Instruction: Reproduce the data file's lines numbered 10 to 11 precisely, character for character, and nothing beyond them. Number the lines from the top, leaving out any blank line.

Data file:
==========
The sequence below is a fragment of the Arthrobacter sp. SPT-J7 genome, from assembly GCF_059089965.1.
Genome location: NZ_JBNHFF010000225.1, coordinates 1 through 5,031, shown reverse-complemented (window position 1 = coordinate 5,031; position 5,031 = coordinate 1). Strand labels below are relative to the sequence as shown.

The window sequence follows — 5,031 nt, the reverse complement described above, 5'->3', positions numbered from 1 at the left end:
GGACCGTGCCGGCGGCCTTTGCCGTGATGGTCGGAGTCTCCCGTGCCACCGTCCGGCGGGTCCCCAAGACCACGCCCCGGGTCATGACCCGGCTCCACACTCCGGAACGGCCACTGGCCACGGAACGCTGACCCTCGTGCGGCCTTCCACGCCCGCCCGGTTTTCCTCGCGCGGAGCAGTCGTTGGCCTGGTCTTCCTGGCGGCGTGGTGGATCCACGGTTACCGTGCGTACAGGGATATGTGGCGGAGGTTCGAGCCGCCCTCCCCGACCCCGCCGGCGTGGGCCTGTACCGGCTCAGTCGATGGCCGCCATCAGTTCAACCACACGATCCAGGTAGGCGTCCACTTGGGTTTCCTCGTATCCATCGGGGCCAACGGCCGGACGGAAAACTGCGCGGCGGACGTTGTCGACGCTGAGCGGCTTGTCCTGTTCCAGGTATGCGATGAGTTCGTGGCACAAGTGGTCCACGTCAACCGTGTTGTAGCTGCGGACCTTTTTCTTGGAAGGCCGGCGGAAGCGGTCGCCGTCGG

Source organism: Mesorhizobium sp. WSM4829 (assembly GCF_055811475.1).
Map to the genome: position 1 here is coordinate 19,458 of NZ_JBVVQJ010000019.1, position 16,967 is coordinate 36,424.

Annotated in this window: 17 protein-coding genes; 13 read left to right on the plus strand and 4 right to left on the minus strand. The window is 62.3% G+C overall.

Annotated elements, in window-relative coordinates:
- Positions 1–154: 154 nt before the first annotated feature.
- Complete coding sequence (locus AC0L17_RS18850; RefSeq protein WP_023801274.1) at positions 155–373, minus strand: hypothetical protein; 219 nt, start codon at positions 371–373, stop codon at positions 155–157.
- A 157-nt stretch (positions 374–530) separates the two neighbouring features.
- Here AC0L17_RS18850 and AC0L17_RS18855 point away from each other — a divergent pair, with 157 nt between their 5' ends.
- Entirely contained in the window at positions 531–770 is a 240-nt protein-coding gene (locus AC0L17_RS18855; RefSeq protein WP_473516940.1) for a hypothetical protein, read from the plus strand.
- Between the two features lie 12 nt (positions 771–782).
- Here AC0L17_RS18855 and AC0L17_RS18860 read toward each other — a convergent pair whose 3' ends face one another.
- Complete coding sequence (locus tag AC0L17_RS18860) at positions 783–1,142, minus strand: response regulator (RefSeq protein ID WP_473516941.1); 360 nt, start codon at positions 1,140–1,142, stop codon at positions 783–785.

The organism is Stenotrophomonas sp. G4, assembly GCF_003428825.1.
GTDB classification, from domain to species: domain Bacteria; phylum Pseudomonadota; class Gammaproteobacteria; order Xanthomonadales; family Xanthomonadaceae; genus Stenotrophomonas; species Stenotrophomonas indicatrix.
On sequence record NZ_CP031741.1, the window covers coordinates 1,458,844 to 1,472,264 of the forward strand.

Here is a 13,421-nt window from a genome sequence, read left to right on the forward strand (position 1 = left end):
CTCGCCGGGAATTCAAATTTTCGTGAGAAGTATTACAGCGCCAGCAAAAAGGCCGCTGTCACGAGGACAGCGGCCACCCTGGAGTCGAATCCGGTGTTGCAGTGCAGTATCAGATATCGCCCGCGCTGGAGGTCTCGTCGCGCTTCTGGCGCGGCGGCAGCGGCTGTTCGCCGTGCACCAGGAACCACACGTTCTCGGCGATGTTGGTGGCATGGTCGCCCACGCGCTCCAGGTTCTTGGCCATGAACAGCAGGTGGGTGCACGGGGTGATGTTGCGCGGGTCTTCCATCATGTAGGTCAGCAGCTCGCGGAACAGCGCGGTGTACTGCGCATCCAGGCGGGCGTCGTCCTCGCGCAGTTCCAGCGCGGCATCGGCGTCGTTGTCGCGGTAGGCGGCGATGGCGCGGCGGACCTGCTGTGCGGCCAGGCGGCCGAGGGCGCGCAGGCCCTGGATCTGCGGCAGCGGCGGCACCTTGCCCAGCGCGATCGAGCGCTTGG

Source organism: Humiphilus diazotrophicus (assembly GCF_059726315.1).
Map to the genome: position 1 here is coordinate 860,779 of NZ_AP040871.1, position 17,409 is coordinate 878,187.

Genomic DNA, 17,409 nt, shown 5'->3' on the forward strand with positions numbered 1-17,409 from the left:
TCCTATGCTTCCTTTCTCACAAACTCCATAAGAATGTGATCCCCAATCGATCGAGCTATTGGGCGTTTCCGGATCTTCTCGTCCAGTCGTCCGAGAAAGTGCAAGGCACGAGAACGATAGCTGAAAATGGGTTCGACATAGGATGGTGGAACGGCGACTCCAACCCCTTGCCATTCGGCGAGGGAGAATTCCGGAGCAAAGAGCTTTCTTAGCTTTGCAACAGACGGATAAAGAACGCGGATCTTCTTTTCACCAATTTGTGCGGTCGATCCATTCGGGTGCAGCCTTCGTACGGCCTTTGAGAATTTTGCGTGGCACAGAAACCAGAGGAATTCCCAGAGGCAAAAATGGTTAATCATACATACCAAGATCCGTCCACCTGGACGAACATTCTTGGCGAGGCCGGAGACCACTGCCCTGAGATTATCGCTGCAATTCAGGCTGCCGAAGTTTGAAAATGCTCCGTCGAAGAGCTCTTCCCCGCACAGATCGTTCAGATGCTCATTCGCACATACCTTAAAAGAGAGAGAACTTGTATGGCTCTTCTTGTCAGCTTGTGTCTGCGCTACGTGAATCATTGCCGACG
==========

- Complete coding sequence (locus AC0L17_RS18850; RefSeq protein WP_023801274.1) at positions 155–373, minus strand: hypothetical protein; 219 nt, start codon at positions 371–373, stop codon at positions 155–157.
- A 157-nt stretch (positions 374–530) separates the two neighbouring features.